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Coupon clipping makes cut in cost of living

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By Donna Carman

Amanda Spinks bought nearly $75 worth of items at Rite Aid on Friday. But she didn’t pay $75 for them.
She paid $9.34, and then got an additional $18 in Rite Aid’s Up Rewards, which could be interpreted as the business paying her $9 to buy $74.52 worth of their products.
“This is the best I’ve ever done,” Spinks said of her couponing ventures.
With a careful perusing of Rite Aid’s advertising circular, combined with the use of manufacturer’s coupons, in-store coupons, the use of the company’s Wellness Card, and then the deducation of previously earned Up Rewards, Spinks was able to walk away with several bags of items for very little money.
And it’s savings such as these that make clipping coupons rewarding for a lot of people.
Spinks, 34 and the mother of two young girls, said she got started couponing a few years ago.
“I went to a Dave Ramsey class in Columbia about five years ago, and that’s when I really got into couponing,” Spinks said, adding Ramsey is a Christian financial adviser and she was looking for some ways to better manage her finances.
With a pair of scissors and a packet of coupons in a side pocket of her purse, Spinks is always ready to to clip some coupons.
“I’m looking basically for things I use, or for people I know that use certain things,” she said. “For instance, my sister has twins, so I save diaper coupons for her.”
Spinks said she’s always on the lookout for specials as well.
“For example, I had an Oil of Olay coupon for a gift pack. I saw them on clearance for half-off, which saved $10-$20, then I had a coupon for another $3,” she said. “So, potentially, I got a $32 item for $7.”
Spinks admits that it does take some time to clip and organize coupons, and then comparison shop against advertising circulars, but she believes it’s a worthwhile investment.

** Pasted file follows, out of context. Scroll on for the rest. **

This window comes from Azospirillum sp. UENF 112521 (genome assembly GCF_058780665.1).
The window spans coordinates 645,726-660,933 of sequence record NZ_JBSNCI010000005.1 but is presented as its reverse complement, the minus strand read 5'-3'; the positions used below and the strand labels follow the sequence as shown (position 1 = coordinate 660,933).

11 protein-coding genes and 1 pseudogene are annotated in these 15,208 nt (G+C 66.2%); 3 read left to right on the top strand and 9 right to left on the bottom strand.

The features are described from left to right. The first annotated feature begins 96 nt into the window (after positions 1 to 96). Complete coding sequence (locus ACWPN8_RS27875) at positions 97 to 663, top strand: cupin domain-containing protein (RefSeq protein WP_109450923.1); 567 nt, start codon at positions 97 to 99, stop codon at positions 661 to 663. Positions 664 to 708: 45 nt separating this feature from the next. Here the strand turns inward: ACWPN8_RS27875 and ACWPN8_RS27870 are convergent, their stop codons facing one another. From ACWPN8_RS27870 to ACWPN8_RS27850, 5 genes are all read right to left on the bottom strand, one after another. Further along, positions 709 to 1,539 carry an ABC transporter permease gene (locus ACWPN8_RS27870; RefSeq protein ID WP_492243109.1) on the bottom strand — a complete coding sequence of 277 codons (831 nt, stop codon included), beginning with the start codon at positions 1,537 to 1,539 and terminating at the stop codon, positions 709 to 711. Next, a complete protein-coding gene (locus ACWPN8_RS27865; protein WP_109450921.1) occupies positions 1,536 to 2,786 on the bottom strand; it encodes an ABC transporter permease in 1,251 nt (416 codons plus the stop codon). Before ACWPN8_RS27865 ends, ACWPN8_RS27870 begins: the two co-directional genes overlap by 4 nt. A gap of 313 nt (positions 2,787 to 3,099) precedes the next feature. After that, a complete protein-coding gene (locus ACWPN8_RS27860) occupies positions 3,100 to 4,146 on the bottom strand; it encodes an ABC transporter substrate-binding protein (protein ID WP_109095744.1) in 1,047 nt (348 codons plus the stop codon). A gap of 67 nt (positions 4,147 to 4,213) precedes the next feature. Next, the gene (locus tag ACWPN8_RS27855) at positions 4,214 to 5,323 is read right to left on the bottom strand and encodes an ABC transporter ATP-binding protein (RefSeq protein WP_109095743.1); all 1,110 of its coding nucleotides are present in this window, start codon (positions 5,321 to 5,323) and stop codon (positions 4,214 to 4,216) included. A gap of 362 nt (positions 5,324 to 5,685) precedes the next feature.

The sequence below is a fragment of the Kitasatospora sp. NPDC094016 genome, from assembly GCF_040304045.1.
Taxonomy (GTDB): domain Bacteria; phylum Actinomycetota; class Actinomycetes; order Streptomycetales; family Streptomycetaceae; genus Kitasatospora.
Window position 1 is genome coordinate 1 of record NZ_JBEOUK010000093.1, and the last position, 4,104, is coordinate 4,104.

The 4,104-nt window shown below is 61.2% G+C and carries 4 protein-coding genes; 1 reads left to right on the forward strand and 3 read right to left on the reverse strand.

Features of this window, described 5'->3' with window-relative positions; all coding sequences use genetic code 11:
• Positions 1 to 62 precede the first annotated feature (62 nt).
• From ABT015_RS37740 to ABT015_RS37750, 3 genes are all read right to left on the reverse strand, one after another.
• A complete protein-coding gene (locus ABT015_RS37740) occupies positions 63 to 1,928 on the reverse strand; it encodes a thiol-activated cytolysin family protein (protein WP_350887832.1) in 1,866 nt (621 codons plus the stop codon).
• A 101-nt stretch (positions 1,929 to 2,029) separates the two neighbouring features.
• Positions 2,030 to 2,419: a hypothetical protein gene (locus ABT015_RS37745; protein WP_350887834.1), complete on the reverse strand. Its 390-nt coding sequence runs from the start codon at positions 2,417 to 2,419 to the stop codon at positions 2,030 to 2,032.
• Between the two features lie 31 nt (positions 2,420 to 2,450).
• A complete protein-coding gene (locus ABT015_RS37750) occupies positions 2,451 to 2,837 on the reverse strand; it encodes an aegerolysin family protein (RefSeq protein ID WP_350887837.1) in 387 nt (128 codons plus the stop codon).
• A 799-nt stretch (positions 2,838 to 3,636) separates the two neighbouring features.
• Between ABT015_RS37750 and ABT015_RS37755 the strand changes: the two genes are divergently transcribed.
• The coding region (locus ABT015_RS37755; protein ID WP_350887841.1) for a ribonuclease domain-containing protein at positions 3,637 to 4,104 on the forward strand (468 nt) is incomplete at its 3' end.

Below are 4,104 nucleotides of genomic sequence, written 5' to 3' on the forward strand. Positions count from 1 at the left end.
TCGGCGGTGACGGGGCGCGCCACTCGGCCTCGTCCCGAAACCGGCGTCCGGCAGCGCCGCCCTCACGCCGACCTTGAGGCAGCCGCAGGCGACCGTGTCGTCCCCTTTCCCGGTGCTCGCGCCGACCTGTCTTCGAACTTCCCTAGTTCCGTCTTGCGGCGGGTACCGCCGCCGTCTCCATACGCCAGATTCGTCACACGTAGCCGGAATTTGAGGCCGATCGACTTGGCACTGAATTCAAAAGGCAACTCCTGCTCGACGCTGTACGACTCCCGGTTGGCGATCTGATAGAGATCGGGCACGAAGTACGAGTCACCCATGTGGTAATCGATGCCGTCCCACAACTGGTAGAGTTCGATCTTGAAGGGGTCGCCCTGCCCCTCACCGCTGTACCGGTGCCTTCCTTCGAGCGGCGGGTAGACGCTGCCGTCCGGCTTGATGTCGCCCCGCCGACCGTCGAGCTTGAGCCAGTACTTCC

“Yes, it’s time-consuming, but how much time do you spend watching TV,” she said.
Besides Rite Aid, Spinks said another favorite shopping place is Kroger, which allows the addition of “virtual” coupons to a shopper’s in-store card. Spinks said the coupons can be downloaded from the store’s Website.
Spinks said she uses the internet for a lot of her coupon ventures, noting such sites as coupons.com and coolsavings.com are two of her favorites. She also pointed out that coupon circulars, like SmartSource and P&G that are inserted in local newspapers, are valuable sources for coupons.
“I usually get the (Lexington or Louisville) Sunday paper just for the coupons,” she said. “It tells you how many coupons are in there, in the upper right corner.”
Spinks, who works for the Casey County school system at Kids Team, previously worked in pharmacies for eight years. She said there are coupons that can be found to reduce the cost of expensive medications.
“Nasonex is a $100 nasal spray,” she said. “If you have a coupon, and give it to your pharmacist, it comes off your co-pay. There’s stuff like that out there for people who will look for it.”
Spinks advises shoppers to ask about coupons for medications at their doctor’s office, or look for items that drug representatives leave at the pharmacy.
“They leave (coupons and samples) all the time,” she said.
Spinks shares her love of couponing and finding bargains with her mother, sister, aunts and other relatives, and even her daughters, Kara and Kate, are picking it up.
“They are avid couponers too,” Spinks said of her girls. “They’ve been told several times they can’t have things because we don’t have a coupon. So, one time, I found a coupon that one of them had clipped for $5 off a Build-A-Bear workshop.”
On another occasion, Spinks said Kara accompanied her on a trip to Kroger, where she redeemed $50 worth of coupons.
“I don’t know who was more excited, me or her,” Spinks said. “She said, ‘Mommy, you did so good!’”
While Spinks admits that she doesn’t devote as much time as she used to to couponing, she plans to continue.
“I’m going to keep on using coupons until I win the lottery,” she said, with a laugh. “But since I’ve spent less than $5 on it my whole adult life, it might be awhile.”